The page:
BETHESDA, Maryland (CNN) -- The first data from H1N1 vaccine trials in children reveal some good news, the director of the National Institute of Allergy and Infectious Diseases said Monday.
Younger kids may have to get four shots this flu season: two each for seasonal flu and H1N1.
That news, Dr. Anthony Fauci said, is that the vaccine for H1N1 reacts in children just like those for seasonal flu strains.
Preliminary data show that children 10 to 17 seem to be protected from H1N1 with one 15-microgram dose of the vaccine, but younger children, ages 6 months to 9 years, may have to have two doses depending on their health history, he said.
Final recommendations for the younger age group will be made in October, he said.
The trials found that 76 percent of children ages 10 through 17 had a robust immune response to one dose. Among 3-years-olds to 9-year-olds, that percentage dropped to 36 percent, and for those ages 6 months to 35 months, it fell to 25 percent.
Because Monday's data were gathered eight to 10 days after the subjects received the injection, more data is expected next month, and it could have an effect on determining how many shots a younger child will need.
The report comes just days after Health and Human Services Secretary Kathleen Sebelius announced approval of the H1N1 vaccine for adults. One dose is expected to provide protection for adults, as well.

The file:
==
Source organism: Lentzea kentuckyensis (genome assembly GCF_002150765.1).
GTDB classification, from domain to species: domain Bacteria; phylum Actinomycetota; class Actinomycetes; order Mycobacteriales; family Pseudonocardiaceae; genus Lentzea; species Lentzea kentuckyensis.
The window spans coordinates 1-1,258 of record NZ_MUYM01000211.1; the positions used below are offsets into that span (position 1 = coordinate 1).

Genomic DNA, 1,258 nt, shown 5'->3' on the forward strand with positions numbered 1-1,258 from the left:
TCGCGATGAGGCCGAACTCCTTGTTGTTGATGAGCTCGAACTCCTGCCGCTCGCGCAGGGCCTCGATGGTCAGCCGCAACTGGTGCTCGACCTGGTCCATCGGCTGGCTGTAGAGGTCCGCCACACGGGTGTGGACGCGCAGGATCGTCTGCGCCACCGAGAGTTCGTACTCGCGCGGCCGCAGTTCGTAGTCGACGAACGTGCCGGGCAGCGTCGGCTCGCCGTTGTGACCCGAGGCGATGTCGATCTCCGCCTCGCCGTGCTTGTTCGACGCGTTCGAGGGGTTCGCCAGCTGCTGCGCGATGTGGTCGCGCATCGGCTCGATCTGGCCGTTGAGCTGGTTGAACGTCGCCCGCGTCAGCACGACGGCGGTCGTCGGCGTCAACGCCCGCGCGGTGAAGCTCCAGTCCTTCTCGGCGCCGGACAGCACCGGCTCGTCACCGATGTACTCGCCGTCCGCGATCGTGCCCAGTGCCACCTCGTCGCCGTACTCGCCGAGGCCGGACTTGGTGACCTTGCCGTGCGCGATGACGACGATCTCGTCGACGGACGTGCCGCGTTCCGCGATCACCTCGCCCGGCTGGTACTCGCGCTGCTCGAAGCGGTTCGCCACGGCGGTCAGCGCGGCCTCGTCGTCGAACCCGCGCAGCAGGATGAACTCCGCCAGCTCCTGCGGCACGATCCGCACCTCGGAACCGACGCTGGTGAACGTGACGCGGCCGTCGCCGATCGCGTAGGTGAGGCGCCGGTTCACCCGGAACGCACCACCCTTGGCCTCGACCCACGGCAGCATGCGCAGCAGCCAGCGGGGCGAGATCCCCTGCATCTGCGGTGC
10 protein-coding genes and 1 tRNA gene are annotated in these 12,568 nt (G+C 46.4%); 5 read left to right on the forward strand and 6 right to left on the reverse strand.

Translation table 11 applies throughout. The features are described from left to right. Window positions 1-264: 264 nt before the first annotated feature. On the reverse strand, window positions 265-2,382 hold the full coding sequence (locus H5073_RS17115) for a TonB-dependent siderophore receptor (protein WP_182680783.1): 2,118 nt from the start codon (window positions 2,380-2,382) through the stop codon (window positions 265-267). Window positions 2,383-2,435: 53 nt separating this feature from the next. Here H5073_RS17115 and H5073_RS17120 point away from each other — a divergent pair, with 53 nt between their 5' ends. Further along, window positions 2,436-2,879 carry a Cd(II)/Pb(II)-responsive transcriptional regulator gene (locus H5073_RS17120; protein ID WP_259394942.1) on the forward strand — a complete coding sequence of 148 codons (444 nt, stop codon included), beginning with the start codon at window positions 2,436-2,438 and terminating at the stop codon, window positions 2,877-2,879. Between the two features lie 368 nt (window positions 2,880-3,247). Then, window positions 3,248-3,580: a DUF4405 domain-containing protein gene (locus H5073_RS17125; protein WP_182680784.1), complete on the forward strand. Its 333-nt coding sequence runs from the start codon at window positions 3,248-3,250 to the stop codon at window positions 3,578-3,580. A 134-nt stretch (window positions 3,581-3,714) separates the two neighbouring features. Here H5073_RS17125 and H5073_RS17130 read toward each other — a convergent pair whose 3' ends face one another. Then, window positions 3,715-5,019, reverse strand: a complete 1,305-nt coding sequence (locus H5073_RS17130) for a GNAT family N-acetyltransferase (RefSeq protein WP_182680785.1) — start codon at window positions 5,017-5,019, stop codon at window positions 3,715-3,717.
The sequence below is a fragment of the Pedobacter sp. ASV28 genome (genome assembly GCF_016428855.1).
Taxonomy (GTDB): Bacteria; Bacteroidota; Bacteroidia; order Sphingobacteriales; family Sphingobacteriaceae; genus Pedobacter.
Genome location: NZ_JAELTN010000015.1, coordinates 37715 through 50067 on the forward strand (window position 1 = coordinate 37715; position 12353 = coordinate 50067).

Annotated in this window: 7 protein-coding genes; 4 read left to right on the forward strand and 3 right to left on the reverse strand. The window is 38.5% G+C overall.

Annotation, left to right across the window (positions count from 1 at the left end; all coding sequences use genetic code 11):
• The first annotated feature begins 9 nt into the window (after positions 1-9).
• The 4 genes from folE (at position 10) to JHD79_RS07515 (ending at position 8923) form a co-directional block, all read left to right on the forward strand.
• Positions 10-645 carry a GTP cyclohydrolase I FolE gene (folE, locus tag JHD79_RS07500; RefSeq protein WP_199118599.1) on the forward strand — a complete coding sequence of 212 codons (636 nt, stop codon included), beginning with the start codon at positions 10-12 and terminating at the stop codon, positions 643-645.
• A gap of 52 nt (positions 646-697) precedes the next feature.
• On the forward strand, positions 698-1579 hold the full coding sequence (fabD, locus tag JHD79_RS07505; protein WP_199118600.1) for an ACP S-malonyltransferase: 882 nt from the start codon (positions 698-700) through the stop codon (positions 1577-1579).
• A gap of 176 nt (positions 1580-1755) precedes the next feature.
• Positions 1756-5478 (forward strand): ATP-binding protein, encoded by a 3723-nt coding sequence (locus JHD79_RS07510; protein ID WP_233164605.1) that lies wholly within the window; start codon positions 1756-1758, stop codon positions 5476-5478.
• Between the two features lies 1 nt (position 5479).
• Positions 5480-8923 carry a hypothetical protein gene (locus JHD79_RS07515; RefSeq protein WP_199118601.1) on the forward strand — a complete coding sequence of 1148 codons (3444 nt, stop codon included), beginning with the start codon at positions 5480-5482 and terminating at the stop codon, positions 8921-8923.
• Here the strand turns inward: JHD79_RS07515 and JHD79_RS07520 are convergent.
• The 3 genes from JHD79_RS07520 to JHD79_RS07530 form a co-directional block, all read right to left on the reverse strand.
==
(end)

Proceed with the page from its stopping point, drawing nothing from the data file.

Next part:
According to the Centers for Disease Control, 46 children have died from H1N1 since it began to appear in the United States in the spring.
Approximately 600 children were in the H1N1 studies. Fauci said there were no adverse reactions in any of the youngsters.
"In these trials, we usually see some redness, arm pain, those types of things, " he noted, "but we saw none of it in these trials."
Because there is a possibility that younger children may have to get four vaccines for this flu season -- two for seasonal flu and two for H1N1 -- Dr. Anne Schuchat of the CDC suggests that parents start getting their little ones vaccinated for the seasonal flu now.
The CDC said that both seasonal and H1N1 vaccines can be administered together, but if a parent is having a child take the FluMist for seasonal influenza, it's best to have the vaccines administered at different time, because FluMist contains a live vaccine.
The two doses of the H1N1 vaccine will be separated by 21 days.
The H1N1 vaccine for children, produced by Sanofi Pasteur, should be out by mid-October. Because children are in the high-risk category for H1N1, Fauci stressed the importance of getting the vaccine out to them quickly.